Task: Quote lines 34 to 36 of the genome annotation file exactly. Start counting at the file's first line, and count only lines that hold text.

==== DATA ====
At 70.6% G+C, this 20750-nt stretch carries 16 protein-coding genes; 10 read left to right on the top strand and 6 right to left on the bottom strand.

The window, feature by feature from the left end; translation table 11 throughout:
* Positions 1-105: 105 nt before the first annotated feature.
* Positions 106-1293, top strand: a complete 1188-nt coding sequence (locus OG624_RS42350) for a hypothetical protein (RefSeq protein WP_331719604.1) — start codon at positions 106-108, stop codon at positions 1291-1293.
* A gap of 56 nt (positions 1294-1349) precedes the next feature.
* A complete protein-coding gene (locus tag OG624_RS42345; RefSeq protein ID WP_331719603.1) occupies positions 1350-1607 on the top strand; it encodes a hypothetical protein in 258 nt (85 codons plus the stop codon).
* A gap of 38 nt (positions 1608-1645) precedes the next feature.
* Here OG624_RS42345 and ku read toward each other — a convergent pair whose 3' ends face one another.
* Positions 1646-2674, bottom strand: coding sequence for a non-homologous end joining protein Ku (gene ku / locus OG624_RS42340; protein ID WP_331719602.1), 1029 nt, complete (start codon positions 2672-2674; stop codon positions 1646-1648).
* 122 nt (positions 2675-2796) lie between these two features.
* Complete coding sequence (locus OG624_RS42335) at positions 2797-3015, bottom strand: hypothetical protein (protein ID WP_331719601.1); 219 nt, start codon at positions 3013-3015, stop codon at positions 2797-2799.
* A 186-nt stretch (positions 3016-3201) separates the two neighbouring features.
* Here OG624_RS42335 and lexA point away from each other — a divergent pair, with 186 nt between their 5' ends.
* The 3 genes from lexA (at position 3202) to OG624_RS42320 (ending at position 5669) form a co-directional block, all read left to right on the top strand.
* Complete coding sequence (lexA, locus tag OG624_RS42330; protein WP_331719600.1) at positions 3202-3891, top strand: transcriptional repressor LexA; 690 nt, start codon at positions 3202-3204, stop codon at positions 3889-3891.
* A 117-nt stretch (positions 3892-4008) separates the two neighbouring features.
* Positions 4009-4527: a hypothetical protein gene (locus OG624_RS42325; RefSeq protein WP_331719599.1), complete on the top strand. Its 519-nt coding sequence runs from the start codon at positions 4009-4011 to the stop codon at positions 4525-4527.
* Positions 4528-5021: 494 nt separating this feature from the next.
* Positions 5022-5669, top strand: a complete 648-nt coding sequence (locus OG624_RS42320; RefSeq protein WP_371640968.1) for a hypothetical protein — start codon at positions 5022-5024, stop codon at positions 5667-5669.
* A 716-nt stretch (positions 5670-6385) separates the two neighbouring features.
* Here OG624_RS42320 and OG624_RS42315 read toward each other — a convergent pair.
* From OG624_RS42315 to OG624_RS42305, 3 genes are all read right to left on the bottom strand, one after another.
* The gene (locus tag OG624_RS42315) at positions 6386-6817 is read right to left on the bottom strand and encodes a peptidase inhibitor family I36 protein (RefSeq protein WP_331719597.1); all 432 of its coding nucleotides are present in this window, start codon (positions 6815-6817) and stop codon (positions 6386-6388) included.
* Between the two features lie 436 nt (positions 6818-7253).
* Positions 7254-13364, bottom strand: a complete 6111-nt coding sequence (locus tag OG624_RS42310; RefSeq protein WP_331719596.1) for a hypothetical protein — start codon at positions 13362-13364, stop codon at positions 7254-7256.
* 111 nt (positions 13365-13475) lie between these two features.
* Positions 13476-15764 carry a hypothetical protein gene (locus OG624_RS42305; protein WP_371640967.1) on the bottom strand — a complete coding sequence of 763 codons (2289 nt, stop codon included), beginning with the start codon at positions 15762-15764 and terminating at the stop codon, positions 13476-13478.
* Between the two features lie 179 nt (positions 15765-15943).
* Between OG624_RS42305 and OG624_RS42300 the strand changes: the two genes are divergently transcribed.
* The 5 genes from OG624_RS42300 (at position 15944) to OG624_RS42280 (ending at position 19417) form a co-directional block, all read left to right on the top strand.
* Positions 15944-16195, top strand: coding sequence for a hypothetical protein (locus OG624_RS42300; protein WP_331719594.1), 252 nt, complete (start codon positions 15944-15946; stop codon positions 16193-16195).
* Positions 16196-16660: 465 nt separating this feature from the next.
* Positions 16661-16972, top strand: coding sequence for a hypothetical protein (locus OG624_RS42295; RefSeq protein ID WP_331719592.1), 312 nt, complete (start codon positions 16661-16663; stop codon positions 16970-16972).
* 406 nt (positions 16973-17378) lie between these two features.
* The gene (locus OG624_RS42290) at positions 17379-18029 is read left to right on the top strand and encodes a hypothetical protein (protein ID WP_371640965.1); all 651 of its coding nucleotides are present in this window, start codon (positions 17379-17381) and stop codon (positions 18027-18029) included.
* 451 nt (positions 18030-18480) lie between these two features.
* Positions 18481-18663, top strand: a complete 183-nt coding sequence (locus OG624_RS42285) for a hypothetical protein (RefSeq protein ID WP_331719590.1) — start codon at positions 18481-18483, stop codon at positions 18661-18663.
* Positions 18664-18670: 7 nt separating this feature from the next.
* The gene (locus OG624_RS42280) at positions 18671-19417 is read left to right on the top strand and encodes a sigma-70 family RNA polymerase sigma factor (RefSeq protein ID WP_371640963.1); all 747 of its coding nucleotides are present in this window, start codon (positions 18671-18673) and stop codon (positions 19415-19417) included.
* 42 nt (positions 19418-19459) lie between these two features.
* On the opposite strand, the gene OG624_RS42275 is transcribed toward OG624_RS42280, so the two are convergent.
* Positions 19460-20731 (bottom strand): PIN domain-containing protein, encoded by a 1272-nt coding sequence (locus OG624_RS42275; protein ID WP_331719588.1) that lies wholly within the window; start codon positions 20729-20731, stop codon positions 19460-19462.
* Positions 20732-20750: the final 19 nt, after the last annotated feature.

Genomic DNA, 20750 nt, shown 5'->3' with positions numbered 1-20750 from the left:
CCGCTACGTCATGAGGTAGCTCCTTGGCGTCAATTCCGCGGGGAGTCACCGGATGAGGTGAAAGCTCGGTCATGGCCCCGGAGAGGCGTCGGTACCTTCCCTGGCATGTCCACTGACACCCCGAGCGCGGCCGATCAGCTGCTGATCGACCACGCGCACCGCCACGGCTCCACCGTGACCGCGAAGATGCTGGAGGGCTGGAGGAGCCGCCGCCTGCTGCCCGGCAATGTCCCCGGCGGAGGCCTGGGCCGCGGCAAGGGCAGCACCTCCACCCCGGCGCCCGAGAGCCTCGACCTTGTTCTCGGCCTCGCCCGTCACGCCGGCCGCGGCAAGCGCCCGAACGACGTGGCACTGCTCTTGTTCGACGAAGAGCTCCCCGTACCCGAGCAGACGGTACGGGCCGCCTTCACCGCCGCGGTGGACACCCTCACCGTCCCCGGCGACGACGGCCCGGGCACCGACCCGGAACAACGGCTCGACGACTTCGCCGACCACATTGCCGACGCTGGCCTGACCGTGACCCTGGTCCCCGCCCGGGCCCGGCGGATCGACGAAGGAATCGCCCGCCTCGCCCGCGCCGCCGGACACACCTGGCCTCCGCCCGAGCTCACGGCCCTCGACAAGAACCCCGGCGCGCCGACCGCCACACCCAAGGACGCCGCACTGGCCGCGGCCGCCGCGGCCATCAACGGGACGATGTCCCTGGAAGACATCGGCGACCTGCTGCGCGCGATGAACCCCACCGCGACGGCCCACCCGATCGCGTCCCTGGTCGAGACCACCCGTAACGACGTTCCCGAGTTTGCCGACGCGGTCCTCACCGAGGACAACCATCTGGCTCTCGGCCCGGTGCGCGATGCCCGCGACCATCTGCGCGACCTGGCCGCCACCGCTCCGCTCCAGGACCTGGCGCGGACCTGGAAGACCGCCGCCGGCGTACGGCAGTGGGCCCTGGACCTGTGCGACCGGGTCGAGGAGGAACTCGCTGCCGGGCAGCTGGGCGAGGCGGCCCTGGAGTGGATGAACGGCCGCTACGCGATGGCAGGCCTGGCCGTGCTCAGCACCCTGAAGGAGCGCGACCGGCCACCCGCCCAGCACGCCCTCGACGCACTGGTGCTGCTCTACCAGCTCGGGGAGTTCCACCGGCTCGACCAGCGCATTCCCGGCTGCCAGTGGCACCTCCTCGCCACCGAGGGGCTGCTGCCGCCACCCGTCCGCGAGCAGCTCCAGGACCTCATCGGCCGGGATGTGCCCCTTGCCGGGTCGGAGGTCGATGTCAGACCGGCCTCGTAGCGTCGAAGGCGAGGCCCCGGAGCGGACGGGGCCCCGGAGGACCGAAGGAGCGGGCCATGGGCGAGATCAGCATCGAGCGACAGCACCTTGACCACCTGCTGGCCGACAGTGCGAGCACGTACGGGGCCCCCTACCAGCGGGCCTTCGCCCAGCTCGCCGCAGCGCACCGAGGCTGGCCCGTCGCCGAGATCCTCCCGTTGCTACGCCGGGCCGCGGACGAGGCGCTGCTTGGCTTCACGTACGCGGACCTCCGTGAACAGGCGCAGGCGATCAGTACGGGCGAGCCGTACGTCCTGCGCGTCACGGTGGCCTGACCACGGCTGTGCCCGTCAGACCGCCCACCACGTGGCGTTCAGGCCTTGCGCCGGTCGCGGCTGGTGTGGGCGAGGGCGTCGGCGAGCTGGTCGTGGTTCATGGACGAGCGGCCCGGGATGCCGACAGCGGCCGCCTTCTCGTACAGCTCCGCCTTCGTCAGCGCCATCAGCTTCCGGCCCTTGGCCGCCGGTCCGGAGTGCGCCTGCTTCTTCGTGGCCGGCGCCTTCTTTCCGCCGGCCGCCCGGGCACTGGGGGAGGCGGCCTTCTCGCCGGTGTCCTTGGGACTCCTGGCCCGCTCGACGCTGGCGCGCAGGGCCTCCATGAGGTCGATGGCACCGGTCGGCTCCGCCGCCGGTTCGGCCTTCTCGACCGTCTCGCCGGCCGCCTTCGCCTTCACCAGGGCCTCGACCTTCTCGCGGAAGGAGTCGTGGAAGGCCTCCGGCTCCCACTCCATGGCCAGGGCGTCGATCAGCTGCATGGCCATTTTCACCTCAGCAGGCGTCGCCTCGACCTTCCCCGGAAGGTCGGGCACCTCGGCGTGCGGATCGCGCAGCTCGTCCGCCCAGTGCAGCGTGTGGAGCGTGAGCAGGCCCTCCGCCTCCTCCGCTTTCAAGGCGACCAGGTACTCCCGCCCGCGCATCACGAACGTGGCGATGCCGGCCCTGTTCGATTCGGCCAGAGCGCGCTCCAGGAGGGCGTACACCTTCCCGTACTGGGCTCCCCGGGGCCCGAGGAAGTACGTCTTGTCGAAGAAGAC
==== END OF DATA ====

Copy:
* 406 nt (positions 16973-17378) lie between these two features.
* The gene (locus OG624_RS42290) at positions 17379-18029 is read left to right on the top strand and encodes a hypothetical protein (protein ID WP_371640965.1); all 651 of its coding nucleotides are present in this window, start codon (positions 17379-17381) and stop codon (positions 18027-18029) included.
* 451 nt (positions 18030-18480) lie between these two features.